I'm worried as my husband, 76, is muddled now using his computer

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Over the last couple of years my husband George has become very muddled-up using his computer. He used to use computers in his work. He's aware something is wrong, but tends to blame the computer. I'm worried it's a sign of dementia or Alzeimers. I'm realizing, as well, he's not taking things in that he watches on TV , and his memory is awful. He needs to repeat with me plans for things we are going to do.

It's difficult to be sure what's happening because he's always had a bad memory and been unreliable.

I know he is worried about this. He says his confidence is low because he keeps making mistakes, but he puts it down to old age.

It's such a sensitive subject, but should I be trying to get him to have some tests?

Thanks

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  • Posted

    Hi Amanda

    I urge you to talk to your husband if it possible and try to get him to have tests, my husband was showing different signs and I begged him to go to the doctor for years but he would not go for anything so in the end I had to trick him in to going with me and from that appointment he was diagnosed with Lewy Body Dementia which I had already guessed, in case you dont know it is dementia with hallucinations which can be very bad and last for hours or minutes day or night, he is getting tablets but they only help a bit at the moment, how I wish I had been stronger earlier I left work to look after him 6 years before getting any help and I was looking after him 24/7 and he was getting worse all the time. DONT let yourself get to the state I was in of depression,tired and crying all the time. Good Luck.

    from Sue

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  • Posted

    Get ready for a long ride. Sounds just like my husband, now diagnosed with Alzheimer's. It has been 9 years since he was in that situation and he is now completely dependent upon me. The sooner you can get him on aricept the better, exercise helps to get blood flow to brain. Buckle up and good luck.

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  • Posted

    I am sorry to read of your concern. My wife has 'difficulty' with her iPad. I sort things out for her (updates etc) but she blames her old iPad. I eventually bought her a new one and made the screen look just the same. She still uses her old one. The newer one she does not now use at all. Then she had another spell when the (old) iPad was not working correctly. After a while I bought her an 2018 model. It is lighter and so more comfortable to handle and carry. Now she uses both indescriminately.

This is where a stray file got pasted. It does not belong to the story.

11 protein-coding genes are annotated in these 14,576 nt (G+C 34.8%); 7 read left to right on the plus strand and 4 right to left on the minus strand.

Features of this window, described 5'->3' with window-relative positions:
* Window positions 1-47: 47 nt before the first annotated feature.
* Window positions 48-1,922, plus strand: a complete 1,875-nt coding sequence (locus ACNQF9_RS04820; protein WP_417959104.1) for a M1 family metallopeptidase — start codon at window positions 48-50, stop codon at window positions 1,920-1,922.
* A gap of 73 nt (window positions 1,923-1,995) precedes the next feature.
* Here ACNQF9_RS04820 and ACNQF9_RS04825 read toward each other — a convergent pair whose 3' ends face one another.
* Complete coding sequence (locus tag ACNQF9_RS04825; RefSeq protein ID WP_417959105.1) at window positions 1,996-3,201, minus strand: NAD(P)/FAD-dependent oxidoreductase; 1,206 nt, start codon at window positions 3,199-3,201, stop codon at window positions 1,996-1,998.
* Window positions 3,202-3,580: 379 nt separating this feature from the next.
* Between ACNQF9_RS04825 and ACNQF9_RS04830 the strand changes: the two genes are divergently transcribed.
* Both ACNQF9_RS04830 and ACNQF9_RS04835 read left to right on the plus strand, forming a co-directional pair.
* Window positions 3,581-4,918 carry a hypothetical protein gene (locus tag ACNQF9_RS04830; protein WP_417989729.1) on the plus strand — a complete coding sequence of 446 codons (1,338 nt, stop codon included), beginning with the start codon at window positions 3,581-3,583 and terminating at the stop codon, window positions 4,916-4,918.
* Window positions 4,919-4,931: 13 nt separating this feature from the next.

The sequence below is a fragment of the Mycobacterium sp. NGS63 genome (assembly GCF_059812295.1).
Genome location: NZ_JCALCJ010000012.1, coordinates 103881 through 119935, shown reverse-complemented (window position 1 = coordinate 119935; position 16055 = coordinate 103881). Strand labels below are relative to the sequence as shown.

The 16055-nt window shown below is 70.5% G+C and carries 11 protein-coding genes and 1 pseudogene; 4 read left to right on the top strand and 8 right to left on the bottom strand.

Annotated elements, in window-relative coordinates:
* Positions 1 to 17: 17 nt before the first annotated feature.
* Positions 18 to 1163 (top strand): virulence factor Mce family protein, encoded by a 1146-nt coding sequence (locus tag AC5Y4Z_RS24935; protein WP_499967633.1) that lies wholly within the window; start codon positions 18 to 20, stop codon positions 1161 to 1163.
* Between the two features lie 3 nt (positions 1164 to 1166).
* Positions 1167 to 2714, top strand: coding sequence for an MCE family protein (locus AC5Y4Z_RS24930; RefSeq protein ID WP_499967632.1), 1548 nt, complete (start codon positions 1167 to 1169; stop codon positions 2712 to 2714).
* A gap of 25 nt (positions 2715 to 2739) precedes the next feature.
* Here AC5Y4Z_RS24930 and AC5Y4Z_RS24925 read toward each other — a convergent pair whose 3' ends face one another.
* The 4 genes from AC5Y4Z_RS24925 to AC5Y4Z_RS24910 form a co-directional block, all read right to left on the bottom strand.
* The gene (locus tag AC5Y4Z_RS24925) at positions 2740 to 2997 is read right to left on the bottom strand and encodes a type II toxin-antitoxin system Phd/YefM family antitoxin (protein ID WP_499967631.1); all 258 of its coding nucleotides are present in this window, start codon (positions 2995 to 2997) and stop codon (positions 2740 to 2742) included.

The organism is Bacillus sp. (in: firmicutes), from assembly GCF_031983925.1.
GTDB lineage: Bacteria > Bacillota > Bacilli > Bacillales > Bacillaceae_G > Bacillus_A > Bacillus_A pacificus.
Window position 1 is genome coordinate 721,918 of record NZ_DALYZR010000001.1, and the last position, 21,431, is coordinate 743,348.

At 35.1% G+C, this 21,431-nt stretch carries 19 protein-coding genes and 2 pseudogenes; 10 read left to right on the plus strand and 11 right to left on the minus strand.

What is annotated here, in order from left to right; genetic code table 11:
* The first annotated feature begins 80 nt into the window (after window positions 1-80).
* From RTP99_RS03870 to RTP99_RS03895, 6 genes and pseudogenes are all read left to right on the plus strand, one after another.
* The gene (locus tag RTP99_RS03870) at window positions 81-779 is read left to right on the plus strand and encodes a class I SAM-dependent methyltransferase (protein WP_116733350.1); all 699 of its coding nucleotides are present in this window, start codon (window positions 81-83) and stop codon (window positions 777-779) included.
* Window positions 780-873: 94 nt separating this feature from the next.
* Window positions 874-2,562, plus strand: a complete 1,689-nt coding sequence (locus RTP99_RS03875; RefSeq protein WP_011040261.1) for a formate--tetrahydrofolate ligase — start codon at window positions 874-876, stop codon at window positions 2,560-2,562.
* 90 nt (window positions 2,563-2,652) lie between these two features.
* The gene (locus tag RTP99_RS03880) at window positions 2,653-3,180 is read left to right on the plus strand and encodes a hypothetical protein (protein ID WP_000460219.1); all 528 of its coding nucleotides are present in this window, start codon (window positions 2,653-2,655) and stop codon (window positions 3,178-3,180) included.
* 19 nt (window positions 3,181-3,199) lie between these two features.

She has been diagnosed with Altzhiemers but told by the clinic that she has Mild Cognative Impairment (MCI). She could not tollerate the drugs she tried. So now she and I struggle on together. The policy in this Health area is to tell the patient they have dementia only when the patient insists on being told. I have found that the big advantage of the diagnosis is that I have stopped fearing I am just imagining the behavioural changes and concentate on not upsetting my wife by correcting and retraining her. I do overrule dangerous mistakes without explanation: that works without rancour happily.

    My wife uses the iPad for email and SCABBLE and searching for programs on the BBC, ITV and ALL4 apps. She also sends eCards. I help when she gets stuck and do some things that she cannot manage for herself.

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  • Posted

    Dear Amanda

    This stage is very hard on the carer. In this area the clinic that deals with this is the Memory Clinic. It is an outpatient clinic run by the local NHS Psychiatric Hospital which is called Wellsprings Hospital after its street address so the Psychiatric aspect is not in your face. My wife was referred to it following a memory blank of several hours. After many weeks she was discharged as she could not tolerate Donepezil and with the formal diagnosis of MCI. She still stoutly adheres to that diagnosis and admits to a bad memory for names. She is unaware of the wide range of changes in behaviour which are all too obvious to me.

    Possibly your husband might seek a referral to the Memory Clinic as there are drugs that can help some patients to improve their memory (and other symptoms) or slow the deterioration. That might ease your husband's distress. It might also help you. I have found the Contented Dementia approach very helpful to me in my efforts to maintain a happy home. The GP might refer him or he might prefer to 'self-refer'. The GP will be informed of a self-referral as a matter of course so do not worry about that.

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